Youth and Community-based Research
Collaborating with youth, families, and community
organizations to explore the ways that education
can be a force for social transformation and liberation
Photoethnography: Family Identity and Relationship with Schools
How can families participating in research be empowered to tell their stories authentically? As a methodology, photoethnography challenges the dominant balance of power between researcher and participant, and can focus on narratives from groups whose stories do not often get told authentically. Using photo-elicitation (Griebling, et al 2013), a method by which participants make photographs that tell stories of their lives, this project seeks to illuminate the stories of parents of school children in Worcester, especially those who have not been included or found success in the institution of education. The goal of this work is to reflect on family engagement in schools and challenge the institution-centric method by which schools often solicit family participation and buy-in.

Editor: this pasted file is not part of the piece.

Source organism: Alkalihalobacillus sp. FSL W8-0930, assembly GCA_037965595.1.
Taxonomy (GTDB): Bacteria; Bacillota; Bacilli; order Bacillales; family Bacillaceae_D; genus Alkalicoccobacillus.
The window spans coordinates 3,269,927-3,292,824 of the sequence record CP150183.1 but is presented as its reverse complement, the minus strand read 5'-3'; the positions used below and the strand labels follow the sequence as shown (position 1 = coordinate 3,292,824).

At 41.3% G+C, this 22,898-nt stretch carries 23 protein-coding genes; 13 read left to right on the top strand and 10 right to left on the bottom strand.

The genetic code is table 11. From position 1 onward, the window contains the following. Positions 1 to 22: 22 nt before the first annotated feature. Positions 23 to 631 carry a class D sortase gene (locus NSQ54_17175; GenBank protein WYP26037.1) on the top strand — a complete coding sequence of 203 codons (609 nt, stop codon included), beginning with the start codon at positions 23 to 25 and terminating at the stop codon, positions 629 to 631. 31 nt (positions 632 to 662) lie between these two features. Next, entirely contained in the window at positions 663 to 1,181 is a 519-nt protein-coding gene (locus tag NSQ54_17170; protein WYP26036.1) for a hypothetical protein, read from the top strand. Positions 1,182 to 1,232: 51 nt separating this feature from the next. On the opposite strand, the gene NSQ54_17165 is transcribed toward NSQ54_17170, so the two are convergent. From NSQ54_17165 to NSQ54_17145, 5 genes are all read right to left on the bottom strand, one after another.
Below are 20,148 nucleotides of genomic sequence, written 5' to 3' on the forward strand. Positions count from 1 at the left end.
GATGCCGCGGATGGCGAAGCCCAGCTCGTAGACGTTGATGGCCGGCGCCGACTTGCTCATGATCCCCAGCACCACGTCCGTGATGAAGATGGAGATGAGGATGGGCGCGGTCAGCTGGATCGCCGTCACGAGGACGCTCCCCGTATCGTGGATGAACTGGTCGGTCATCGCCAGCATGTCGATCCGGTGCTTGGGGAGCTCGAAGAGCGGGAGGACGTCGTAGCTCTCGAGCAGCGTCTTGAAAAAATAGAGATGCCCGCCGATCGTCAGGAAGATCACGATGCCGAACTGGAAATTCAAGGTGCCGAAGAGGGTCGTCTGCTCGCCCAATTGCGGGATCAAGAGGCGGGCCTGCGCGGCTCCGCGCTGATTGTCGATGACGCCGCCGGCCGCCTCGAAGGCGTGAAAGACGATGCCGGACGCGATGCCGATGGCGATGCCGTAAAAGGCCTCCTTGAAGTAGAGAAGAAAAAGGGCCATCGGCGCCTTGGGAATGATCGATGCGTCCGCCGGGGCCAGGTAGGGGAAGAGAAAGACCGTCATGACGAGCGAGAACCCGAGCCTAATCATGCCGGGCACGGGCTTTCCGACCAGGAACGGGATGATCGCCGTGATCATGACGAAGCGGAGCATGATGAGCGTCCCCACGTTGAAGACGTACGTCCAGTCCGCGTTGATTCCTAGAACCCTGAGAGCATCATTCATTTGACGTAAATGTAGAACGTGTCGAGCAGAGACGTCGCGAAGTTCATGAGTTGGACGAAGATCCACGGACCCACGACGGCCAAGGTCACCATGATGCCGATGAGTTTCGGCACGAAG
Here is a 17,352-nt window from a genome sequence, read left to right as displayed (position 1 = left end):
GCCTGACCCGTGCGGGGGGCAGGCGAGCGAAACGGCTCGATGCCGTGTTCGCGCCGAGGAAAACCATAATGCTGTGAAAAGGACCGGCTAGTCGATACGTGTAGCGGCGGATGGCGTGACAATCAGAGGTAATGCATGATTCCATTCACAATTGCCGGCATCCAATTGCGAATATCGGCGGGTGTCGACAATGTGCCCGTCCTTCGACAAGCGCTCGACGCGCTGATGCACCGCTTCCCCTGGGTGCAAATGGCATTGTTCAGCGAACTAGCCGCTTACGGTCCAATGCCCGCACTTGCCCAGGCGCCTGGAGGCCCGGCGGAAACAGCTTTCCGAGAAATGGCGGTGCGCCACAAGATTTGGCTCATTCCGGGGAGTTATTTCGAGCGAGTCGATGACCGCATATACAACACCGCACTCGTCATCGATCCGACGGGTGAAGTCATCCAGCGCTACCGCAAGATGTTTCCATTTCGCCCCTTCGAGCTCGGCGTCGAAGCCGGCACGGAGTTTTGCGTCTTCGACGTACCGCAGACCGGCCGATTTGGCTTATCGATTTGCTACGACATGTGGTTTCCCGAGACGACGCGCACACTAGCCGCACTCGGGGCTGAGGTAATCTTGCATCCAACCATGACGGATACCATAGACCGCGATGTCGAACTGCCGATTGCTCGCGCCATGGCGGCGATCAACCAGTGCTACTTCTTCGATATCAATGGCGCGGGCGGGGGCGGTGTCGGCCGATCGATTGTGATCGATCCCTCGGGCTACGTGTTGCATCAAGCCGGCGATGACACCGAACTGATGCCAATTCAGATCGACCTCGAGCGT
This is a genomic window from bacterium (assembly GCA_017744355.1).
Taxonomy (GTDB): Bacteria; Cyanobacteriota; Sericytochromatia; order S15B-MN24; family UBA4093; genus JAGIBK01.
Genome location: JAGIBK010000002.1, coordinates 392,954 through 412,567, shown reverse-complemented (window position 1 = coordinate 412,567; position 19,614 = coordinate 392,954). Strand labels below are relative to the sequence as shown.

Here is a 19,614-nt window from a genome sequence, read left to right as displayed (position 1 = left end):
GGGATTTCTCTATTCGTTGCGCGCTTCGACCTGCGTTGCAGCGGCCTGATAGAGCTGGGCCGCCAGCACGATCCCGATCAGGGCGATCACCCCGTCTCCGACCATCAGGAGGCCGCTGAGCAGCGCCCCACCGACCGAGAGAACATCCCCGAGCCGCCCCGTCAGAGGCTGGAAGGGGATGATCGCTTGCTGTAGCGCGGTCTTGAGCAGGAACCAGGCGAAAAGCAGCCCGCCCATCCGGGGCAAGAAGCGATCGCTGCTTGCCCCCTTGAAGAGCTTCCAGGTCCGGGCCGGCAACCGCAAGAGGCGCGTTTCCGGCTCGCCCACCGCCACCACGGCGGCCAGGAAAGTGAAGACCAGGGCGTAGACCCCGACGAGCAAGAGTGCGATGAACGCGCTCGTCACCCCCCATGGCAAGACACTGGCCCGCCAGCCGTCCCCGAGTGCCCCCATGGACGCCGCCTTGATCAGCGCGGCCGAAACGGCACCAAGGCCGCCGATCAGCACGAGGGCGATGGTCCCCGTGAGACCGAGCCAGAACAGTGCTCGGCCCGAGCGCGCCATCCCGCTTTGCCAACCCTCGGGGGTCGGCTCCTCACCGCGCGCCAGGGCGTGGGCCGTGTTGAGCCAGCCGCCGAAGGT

Re-framing Youth; Re-framing Academic Literacy: Inquiry into Youth Participating in an After-school Tutoring Program.
How do first and second-generation immigrant youth acquire academic literacy practices? The focus of this project is on the experiences and perspectives of urban immigrant youth who participate in an after-school tutoring program, and on the ways in which they come to take hold of academic discourse and language practices. The project takes seriously the premise that educators need not only a different framework for academic literacy, but also research methodologies that foreground youths’ questions, identities, as well as linguistic and cultural resources.